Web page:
PLEASANTVILLE — In the weeks and months after the Sept. 11, 2001, attacks — in which she lost her husband, Charley, a New York City firefighter — Andrea Garbarini found herself leaning on women she had never known. The fellow New York Fire Department widows, who came to regard each other as sisters, provided her with shared experiences and, later, inspiration to rise above personal pain for the greater good. "This is a family no one wanted, but got," said Garbarini, now the executive producer of a nonprofit documentary , "From the Ground Up: 10 Years After 9/11."
The 40-minute film tells the story of a small group of firefighters' widows rebuilding their lives by helping fund everything from group homes for autistic children to playgrounds and libraries in their hometowns.
"The film is about the widows of 9/11 and how they moved through their grief, and did amazing things for their fellow human beings," said Garbarini, 49, as she sat in the living room of her Pleasantville home. "It's about the triumph of the human spirit."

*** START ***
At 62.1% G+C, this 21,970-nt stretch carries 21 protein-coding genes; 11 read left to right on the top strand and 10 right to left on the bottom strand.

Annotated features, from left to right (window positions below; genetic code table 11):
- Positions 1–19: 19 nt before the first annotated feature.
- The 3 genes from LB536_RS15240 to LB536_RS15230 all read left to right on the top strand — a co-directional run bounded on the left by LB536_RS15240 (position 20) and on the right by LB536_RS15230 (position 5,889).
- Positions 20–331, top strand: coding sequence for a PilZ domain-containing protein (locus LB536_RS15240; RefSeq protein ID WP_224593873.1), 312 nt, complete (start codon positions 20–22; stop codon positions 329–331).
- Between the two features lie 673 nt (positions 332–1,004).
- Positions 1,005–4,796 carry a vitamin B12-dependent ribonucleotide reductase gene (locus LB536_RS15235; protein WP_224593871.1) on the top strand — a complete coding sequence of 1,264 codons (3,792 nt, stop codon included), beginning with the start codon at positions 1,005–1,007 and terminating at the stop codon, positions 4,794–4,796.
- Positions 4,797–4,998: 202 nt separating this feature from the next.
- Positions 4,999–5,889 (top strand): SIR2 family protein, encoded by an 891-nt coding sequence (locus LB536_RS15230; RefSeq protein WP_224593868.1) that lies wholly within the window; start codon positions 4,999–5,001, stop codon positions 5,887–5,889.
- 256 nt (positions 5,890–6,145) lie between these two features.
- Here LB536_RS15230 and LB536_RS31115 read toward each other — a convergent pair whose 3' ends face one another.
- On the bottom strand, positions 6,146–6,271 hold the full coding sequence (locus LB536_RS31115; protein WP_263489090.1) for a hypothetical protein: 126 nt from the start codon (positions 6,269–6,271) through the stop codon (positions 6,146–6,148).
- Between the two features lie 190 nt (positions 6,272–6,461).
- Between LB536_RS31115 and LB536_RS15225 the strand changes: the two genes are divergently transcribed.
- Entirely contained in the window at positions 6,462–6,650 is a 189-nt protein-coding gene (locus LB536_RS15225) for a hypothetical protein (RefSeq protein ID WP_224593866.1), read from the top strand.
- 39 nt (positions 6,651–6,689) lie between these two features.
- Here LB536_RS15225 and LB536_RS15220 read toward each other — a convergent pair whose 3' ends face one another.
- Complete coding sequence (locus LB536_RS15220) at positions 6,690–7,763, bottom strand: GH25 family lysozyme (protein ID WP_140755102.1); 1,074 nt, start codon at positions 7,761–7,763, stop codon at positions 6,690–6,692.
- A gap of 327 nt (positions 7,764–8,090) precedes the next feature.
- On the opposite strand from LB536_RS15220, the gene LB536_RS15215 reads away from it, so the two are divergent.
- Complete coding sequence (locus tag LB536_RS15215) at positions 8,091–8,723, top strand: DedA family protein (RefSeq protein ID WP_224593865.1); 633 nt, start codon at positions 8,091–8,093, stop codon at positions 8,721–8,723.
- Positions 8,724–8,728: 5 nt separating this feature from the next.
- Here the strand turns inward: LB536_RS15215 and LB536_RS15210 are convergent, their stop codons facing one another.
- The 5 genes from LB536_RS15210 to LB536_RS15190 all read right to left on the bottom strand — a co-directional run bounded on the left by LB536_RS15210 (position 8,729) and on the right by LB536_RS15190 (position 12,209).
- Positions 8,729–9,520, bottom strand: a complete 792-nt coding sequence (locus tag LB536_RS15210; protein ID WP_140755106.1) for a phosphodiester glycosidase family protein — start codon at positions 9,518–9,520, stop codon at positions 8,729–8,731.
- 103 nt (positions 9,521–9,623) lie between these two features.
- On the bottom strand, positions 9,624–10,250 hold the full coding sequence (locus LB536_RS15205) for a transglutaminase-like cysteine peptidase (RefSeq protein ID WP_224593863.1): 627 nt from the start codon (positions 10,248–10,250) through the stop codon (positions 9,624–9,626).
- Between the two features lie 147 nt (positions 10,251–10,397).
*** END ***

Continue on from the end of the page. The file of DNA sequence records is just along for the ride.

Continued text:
It was a chaotic, traumatic and exhausting time for Garbarini. Until that fateful day, she said, she had worked as an emergency room nurse.
Garbarini had to mourn her husband in public while staying strong for her two sons — Philip, then 3, and Dylan, who was nine days shy of his fifth birthday when he lost his father.
But with that public mourning came overwhelming support from all quarters, including family and strangers.
There were gifts — from handmade quilts and plaques to cash-filled envelopes — sent in the mail from around the country.
"It restored our faith in humanity, and we wanted to give back," said Garbarini, who started the edible garden program at the Bedford Road Elementary School in Pleasantville and ran in the New York City marathon in 2003, raising $20,000 to build a playground at the school.
Garbarini is one of four women, including Una McHugh, Sarah Siller and Maureen Fanning, profiled in the documentary. It also features Kate Richardson, who has since remarried.